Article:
I realize that my post doesn't quite fit in with the fruit tree focus of this forum; but in my defense, tomatoes are technically a fruit. Also it's nice to be offered free plants.
I always grow more tomatoes than there is room to plant, in case some of the seeds don't germinate. I'd rather have too many than not enough. They have always gone to friends and neighbors. However heirlooms are more temperamental than the hybrids, requiring a little more tlc; no one has had luck getting ripe tomatoes, and I feel that it's a disappointment all the way around.
They do very well for me, and I always get tons of delicious heirloom tomatoes from July until frost. So this year I'd like for more experienced and/or more motivated gardeners to adopt these plants.
All of my transplants were grown organically, are a nice size, and are very healthy. They have been hardened off already. I live in the Battle Ground, Washington, area. I will gladly accept replacement pots, since I always seem to be short of those, but it isn't necessary.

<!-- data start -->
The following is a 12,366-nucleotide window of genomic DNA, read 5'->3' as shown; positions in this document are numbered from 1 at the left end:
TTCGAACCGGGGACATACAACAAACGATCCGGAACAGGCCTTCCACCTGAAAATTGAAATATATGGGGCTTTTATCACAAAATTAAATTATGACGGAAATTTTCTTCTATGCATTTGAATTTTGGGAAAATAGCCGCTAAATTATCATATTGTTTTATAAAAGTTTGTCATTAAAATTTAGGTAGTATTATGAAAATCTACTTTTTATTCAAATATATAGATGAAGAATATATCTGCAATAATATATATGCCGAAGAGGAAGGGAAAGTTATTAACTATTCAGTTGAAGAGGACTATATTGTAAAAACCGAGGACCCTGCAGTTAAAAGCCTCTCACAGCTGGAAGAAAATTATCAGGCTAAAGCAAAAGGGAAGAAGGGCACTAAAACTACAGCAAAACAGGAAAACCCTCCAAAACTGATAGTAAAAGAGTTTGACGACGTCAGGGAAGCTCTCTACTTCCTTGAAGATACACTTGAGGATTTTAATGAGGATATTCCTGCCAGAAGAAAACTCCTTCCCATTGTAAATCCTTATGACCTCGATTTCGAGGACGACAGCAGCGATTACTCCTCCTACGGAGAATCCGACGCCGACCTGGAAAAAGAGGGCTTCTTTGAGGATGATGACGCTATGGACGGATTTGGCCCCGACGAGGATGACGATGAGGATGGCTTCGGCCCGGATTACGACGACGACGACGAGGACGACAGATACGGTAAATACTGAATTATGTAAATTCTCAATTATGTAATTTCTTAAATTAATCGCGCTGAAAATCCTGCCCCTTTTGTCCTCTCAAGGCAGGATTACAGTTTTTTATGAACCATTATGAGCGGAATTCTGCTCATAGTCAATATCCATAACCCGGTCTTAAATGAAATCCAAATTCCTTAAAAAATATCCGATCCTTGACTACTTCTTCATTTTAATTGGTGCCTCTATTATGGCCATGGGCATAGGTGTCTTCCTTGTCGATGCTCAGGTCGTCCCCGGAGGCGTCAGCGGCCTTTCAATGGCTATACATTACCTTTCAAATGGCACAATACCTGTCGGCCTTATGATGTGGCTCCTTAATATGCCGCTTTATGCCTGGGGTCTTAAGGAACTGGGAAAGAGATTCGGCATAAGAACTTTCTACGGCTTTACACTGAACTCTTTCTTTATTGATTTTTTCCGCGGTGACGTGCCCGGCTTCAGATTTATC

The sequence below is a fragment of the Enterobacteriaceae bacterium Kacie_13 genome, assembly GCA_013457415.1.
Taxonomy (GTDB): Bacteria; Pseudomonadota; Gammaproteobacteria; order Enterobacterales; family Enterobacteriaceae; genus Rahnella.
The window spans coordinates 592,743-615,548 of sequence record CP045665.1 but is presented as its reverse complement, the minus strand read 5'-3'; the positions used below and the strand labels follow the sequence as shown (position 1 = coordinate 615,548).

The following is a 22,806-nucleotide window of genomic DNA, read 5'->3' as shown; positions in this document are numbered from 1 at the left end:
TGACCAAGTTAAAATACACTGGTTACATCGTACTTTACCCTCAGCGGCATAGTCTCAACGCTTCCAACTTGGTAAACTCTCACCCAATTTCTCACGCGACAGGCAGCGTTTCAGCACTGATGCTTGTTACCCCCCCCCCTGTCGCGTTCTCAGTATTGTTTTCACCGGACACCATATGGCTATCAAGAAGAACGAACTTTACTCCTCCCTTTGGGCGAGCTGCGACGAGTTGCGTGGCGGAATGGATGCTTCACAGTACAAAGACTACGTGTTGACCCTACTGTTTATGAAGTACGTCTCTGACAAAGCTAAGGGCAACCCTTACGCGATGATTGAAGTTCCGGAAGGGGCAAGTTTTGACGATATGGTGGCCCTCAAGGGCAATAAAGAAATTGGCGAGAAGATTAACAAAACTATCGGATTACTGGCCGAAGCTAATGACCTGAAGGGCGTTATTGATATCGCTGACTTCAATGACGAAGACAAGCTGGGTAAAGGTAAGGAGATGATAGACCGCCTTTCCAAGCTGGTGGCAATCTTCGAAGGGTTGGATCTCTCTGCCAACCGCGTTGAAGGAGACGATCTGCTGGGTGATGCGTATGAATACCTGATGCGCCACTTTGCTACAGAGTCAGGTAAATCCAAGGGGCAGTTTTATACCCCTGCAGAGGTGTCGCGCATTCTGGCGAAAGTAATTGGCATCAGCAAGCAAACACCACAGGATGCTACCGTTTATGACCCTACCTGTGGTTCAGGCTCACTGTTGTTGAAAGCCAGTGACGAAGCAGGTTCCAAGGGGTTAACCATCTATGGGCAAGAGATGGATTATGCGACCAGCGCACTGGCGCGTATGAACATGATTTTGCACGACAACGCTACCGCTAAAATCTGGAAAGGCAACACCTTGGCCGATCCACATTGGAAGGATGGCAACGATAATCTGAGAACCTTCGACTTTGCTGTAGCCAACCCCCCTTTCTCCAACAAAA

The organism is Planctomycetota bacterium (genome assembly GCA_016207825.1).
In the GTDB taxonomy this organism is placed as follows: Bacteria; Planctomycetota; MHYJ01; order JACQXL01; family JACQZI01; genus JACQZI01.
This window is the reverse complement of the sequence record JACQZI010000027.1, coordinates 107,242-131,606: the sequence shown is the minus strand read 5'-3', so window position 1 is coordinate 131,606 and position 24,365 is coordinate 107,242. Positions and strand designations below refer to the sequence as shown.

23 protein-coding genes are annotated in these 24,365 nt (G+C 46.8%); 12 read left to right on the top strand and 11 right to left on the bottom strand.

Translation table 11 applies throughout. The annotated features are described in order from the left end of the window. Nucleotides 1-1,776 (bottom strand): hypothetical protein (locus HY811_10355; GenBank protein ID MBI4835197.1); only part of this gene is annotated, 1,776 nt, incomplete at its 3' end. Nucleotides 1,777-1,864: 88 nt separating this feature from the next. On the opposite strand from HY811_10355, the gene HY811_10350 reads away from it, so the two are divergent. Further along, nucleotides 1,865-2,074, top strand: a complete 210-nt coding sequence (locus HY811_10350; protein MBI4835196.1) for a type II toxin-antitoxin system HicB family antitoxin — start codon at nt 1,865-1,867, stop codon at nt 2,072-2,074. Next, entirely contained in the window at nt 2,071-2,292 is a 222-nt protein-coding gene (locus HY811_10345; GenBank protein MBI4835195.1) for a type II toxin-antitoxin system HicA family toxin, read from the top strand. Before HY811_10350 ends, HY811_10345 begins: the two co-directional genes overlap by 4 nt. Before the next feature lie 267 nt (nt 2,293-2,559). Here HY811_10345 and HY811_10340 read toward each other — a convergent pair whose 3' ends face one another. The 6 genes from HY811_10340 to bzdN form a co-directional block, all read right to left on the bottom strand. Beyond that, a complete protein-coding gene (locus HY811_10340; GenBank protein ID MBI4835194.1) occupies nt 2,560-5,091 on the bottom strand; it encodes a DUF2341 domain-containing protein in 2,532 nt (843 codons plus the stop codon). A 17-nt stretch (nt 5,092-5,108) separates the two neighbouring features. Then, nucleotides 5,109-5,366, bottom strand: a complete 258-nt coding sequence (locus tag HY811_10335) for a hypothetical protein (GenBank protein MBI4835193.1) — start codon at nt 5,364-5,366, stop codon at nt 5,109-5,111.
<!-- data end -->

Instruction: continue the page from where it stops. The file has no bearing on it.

Below is the list of tomatoes available, along with how many:
Cherokee Purple - purple/black beefsteak: 6
West Virginia - red medium: 4
Vinson Watts - pink beefsteak: 3
Big Rainbow - yellow and red beefsteak: 2
Radiator Charlie's Mortgage Lifter - red beefsteak: 2
Black Cherry - dark purple (large) cherry: 3
Jaune Flamee - yellow small, great for roasting: 2
Black Trifele - black eggplant-shaped: 3
Blond Koptchen - small yellow grape, nice in salads: 3
Brad's Atomic Grape - new to me, don't believe that it's an heirloom: 1
Paul Robeson - new to me, black medium: 2
Blue-Green Wagner - new to me, don't believe that it's an heirloom: 2
That's a great offer GH.
Despite Congress declaring it a vegetable, I have to agree with you: it's a fruit.
I grew mine from seed this year, so I'm unlikely to take you up on your offer.
I should get the Paul Robeson and give it to one of my friends who is an activist.